Sharing this special little neonatal video that our Josie and her actor/film maker buddy Josh Gould made last year.
Christmas in a Neonatal Unit is surreal. The world is going on like normal outside of the hospital, people want to see you, check you’re OK and celebrate Christmas with you. All I wanted was my baby boy home but that didn’t happen for almost another month. It was an incredibly tough, heart aching time mixed with lots of special first moments… celebration and sadness. You don’t ever relax, you don’t leave everything at the hospital when you go home for the day – you take it all with you – thoughts of your baby, other babies, other parents, the doctors and nurses, cares, feeding, medicine, diagnosis, concerns, worries, hopes, fears…
when will it be our turn for the car seat of dreams…?
The nurses did so much to make Christmas Eve (my husbands birthday) and Christmas Day special and encouraged us to have some time away from the hospital but even with their incredible support it wasn’t easy.
It’s hard to describe and everyone is different but I know I’m not the only one who has felt like this. 10 years this year and Christmas can still be a bit of a strange old emotional time for me (as I’m sure it is for many).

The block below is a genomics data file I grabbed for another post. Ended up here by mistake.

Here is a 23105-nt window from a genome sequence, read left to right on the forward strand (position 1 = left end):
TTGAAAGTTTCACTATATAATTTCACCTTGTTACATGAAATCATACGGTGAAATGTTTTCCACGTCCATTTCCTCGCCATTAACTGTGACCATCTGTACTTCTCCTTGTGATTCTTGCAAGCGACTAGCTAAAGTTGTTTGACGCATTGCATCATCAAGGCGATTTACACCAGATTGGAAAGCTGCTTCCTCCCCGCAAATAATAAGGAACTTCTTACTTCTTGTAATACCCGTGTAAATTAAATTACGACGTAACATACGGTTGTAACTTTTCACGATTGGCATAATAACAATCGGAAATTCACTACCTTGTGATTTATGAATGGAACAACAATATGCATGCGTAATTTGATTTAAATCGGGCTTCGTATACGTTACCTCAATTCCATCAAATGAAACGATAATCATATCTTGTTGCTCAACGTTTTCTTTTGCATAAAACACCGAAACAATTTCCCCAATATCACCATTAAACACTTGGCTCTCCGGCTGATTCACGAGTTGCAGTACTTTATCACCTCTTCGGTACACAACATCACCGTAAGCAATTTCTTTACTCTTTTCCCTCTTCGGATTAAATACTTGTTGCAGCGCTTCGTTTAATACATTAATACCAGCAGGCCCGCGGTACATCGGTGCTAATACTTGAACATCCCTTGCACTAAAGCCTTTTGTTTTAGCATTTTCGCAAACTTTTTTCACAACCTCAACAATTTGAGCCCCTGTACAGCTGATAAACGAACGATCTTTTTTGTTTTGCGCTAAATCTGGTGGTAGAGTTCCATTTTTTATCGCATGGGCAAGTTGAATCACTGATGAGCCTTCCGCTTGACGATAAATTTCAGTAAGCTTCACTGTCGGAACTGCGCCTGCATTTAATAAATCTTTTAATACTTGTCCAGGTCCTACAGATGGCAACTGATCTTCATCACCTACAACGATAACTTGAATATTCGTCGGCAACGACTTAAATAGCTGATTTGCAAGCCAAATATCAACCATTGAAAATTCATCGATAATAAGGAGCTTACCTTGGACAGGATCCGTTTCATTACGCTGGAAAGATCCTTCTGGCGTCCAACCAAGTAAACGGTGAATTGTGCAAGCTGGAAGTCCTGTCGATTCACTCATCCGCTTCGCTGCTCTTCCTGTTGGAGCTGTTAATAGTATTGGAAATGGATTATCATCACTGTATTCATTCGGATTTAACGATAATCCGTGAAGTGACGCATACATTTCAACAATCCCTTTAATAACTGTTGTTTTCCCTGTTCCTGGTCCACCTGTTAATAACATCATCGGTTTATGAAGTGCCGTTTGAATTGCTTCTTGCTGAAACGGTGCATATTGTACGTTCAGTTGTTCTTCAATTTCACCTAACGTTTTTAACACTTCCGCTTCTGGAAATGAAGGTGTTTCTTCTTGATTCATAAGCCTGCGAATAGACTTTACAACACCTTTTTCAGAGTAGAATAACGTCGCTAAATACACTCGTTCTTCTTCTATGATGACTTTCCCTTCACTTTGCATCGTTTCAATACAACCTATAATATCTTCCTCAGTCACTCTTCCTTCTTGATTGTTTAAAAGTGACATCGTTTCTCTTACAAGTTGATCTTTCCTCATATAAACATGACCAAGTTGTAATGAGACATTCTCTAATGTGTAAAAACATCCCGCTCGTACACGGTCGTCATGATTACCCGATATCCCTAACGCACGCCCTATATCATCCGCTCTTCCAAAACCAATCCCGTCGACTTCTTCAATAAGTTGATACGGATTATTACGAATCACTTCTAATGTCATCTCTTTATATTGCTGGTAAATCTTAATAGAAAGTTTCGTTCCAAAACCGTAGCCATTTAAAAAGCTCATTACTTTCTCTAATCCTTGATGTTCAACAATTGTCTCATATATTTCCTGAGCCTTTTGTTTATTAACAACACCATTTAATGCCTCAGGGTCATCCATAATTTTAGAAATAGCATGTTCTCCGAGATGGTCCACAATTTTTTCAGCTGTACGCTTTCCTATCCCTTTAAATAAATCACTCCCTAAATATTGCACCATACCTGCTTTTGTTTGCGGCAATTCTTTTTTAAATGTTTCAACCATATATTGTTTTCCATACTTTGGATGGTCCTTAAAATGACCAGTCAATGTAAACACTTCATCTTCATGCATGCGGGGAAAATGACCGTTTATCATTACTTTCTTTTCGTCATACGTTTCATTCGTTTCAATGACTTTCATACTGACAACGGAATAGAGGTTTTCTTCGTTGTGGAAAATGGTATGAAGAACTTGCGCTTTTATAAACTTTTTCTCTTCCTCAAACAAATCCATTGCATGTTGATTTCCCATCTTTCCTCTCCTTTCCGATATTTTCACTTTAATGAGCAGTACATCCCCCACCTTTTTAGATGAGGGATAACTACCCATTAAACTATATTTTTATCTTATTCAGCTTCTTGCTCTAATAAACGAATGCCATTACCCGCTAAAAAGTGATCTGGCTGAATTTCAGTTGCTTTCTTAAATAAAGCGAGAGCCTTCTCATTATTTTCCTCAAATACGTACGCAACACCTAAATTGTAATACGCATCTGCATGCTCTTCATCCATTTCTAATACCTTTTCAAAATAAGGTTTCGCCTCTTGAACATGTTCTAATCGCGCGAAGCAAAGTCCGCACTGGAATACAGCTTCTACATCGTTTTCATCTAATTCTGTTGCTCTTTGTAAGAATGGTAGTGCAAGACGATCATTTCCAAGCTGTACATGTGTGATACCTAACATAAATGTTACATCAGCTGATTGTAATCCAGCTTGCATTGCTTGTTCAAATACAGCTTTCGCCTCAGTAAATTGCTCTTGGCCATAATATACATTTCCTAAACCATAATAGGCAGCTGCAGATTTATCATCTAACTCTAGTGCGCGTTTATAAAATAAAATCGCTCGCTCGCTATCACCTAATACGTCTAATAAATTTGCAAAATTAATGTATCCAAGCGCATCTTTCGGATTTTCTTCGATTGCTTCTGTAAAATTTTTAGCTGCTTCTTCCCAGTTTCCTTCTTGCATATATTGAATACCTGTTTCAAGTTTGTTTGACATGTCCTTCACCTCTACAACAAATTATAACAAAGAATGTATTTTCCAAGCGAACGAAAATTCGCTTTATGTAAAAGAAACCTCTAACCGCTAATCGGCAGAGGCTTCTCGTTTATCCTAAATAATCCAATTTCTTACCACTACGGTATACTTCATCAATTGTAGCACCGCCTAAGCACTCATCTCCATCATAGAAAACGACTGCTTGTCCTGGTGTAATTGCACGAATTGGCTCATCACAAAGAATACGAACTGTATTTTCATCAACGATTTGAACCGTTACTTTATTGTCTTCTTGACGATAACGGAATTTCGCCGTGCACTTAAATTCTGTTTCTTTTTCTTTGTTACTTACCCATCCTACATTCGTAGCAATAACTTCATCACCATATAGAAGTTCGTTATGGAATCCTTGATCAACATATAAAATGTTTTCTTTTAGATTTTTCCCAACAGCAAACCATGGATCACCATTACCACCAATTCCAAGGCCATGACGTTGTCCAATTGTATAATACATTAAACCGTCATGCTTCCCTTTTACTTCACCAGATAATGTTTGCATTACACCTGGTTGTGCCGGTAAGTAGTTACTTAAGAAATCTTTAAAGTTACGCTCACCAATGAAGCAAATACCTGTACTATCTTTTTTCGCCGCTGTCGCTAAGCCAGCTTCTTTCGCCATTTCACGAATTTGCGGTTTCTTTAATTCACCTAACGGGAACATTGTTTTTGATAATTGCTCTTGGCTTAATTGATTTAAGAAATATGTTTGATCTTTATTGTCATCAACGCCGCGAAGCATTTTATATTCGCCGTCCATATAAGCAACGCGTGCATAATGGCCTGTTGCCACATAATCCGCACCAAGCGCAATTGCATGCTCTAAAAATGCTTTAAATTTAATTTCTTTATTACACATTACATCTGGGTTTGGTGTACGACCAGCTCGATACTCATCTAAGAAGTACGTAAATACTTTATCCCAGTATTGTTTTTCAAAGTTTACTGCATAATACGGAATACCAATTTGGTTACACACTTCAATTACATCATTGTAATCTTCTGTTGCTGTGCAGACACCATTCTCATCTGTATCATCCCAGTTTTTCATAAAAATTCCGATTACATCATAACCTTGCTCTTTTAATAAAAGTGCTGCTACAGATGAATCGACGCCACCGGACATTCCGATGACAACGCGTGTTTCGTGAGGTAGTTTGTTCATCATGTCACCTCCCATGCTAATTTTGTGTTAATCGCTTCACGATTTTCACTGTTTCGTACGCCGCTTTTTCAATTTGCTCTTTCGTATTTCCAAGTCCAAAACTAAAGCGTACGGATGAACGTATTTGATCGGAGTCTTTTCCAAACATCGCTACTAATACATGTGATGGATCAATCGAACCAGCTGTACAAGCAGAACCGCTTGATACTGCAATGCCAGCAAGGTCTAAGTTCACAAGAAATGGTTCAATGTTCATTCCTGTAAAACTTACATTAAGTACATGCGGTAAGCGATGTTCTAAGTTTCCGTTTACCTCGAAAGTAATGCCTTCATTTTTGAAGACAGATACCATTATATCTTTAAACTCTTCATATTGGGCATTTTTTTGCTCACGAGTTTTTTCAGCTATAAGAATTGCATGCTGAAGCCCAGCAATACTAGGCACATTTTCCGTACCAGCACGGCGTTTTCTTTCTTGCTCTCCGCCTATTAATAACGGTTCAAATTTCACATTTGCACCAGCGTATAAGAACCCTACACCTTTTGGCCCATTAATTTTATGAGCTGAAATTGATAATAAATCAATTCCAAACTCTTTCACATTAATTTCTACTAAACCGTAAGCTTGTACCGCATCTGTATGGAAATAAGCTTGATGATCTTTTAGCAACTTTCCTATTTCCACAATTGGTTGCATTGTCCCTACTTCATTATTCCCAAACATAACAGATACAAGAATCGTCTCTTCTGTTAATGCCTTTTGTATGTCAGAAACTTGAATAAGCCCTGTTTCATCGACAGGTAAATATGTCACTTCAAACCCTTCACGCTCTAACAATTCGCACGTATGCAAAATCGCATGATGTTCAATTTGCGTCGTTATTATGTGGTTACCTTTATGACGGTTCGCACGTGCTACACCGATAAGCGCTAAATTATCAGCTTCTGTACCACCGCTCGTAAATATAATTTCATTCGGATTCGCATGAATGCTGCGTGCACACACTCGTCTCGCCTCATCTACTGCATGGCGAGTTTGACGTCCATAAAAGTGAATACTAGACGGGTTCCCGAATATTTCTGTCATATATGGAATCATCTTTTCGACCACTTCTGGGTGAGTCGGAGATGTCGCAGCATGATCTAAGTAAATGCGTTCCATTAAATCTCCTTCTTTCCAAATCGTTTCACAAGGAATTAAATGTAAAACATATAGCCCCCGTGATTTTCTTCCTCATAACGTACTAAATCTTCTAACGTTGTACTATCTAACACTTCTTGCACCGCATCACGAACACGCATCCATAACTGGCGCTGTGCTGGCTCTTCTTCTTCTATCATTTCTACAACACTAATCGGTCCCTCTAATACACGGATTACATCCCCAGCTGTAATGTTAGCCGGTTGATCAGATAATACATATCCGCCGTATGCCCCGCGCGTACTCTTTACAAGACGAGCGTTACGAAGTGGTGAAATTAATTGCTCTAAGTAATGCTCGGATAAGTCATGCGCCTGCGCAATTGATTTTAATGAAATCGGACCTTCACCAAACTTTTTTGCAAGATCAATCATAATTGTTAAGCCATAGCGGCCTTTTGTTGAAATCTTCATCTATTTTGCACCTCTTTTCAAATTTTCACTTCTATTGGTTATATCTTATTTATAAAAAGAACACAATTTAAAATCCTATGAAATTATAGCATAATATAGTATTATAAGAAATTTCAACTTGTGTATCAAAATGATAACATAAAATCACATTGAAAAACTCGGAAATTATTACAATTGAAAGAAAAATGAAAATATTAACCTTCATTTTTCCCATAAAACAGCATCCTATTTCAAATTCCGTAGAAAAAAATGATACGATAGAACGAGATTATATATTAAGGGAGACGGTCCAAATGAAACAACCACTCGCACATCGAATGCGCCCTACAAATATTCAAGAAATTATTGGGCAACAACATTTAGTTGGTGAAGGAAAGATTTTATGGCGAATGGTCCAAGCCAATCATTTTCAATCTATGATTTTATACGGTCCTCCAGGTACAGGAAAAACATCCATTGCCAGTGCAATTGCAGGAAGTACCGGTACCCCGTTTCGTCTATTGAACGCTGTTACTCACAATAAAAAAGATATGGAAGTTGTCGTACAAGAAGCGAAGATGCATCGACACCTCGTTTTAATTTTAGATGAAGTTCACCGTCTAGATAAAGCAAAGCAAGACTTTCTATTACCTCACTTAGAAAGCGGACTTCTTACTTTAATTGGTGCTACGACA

I hope this little video brings those who have had a neonatal journey some comfort this December.
Remember you’re never alone, please talk to someone if you are feeling low xx
**Thanks to parents from Warrington Neonatal Unit those who shared some of their beautiful photos and helped to make this video possible**
Josie (our Dad Matters Coordinator for Warrington and Cheshire) and her husband Mark are parents to 2 boys who were born prematurely 2 years apart at 26+5 and 28+3 gestation.
Dad Mark says – “This was not the way I expected to become a Dad, I felt so helpless, I couldn’t afford to think about myself and all my energy went into supporting Josie, our new baby, and keeping family and friends updated. I returned to work far too quickly to keep the money coming in. The pressure was unbelievable, and I’d often get devastating phone calls in work breaking bad news to me and worse case scenarios, so I buried it all. Our eldest was due on 17th January but born in mid October. By December we had transferred from Liverpool Women’s back to Warrington Neonatal Unit and everything had changed. All of the familiar faces and routine at the Women’s had gone and we had to learn a new routine in a new hospital. Josie had gone home for the first time in 7 weeks and was struggling. The nurses did there best but Christmas was a really tough time for us. I am so proud of her for writing this poem and making this little video. I even had a starring role (that’s me delivering the tea haha) and our eldest is the little boy putting the decoration on the tree. The neonatal journey often doesn’t end when you leave the hospital, and we hope this part of our story can help bring comfort to other people going through their own journey.”